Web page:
SINGAPORE: Wedding couples and vendors affected by recent Heightened Alert COVID-19 restrictions can now resolve their disputes through a free mediation programme, the Ministry of Law (MinLaw) said on Monday (Jul 12).
The MinLaw COVID-19 (Wedding) Mediation Programme will be open to those were in contract for the sale of goods and services in relation to a wedding event held between May 8 and Jul 31.
It will provide a channel for parties to explore and reach an "amicable solution" as opposed to taking the dispute to court, said the ministry.
When Singapore tightened community measures on May 8 in response to rising community cases, wedding receptions were initially allowed to proceed with stricter pre-event testing requirements.
Wedding receptions were disallowed from May 16, in line with the ban on dining-in introduced in Phase 2 (Heightened Alert). They were allowed to resume from Monday as Singapore continued easing restrictions in Phase 3 (Heightened Alert).
As for marriage solemnisations, these were allowed to go ahead although the maximum number of attendees was reduced for a few weeks in May and June.
Through the changes, couples and vendors in some cases were able to work out alternatives, such as agreeing to reschedule or downsize events or provision of goods and services, said MinLaw.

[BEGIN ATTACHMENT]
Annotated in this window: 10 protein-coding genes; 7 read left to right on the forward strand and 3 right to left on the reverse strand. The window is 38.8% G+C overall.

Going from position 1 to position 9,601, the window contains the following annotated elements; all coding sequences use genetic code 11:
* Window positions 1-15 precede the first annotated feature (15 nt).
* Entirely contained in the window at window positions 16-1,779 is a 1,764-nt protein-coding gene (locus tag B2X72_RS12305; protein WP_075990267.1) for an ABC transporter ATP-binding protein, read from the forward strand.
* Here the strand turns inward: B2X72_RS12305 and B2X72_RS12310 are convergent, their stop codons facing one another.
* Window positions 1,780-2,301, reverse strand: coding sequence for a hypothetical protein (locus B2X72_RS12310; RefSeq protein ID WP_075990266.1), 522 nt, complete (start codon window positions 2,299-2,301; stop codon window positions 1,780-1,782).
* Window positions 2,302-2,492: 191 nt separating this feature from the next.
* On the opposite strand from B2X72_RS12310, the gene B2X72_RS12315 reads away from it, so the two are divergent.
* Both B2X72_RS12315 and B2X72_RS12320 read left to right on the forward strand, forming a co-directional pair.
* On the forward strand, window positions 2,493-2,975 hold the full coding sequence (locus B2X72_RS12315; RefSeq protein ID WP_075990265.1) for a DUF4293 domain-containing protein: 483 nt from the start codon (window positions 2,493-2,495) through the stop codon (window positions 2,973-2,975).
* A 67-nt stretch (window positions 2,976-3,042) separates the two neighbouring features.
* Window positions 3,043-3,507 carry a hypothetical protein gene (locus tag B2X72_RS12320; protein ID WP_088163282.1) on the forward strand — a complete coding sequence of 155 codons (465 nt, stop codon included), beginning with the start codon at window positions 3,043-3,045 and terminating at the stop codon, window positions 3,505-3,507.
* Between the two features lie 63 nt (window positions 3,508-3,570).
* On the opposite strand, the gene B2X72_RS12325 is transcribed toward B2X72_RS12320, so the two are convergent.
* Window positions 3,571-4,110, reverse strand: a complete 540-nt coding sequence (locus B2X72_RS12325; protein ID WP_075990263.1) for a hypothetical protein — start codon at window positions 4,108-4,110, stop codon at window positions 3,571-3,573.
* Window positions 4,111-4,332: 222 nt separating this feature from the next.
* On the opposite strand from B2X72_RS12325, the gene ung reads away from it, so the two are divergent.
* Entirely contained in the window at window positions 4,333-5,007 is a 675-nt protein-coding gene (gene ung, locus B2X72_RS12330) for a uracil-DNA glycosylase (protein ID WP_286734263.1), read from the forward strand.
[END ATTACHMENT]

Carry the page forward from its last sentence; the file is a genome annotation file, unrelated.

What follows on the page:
"However, not all affected parties have been able to resolve the matter through direct negotiation," said the ministry.
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It encouraged couples and vendors to consider mediation as it has several recognised benefits. These include a high success rate of settlement, time and money savings, preservation of the relationship between parties and confidentiality, said MinLaw.
"The mediation will be facilitated by a neutral trained professional in a non-adversarial and confidential setting.
"Mediators will facilitate the discussion and help parties work towards a mutually acceptable solution."
Requests for mediation must be submitted between Jul 14 and Sep 10. Details on how to submit a request will be published online when submissions open.
Before submitting the request for mediation, it will be useful to seek the other party's agreement to participate, said MinLaw. Mediation will not be arranged if the counterparty does not agree to participate.
The ministry said it will target for the mediation session to be held within two weeks after both parties have agreed to mediate. The session will be conducted virtually over videoconference, and generally be scheduled for two hours.
If the parties reach an agreement, the mediator will assist them to draw up a settlement agreement according to the agreed terms.
MinLaw encouraged those eligible to participate in the mediation programme with an "open mind" and to be "fair and reasonable to each other".
"The COVID-19 restrictions have affected both wedding couples and their vendors, and mutual understanding of the difficulties faced will help them reach a better outcome.
"For parties who are not eligible for the programme, we encourage them to conduct their own negotiations in the same spirit of understanding."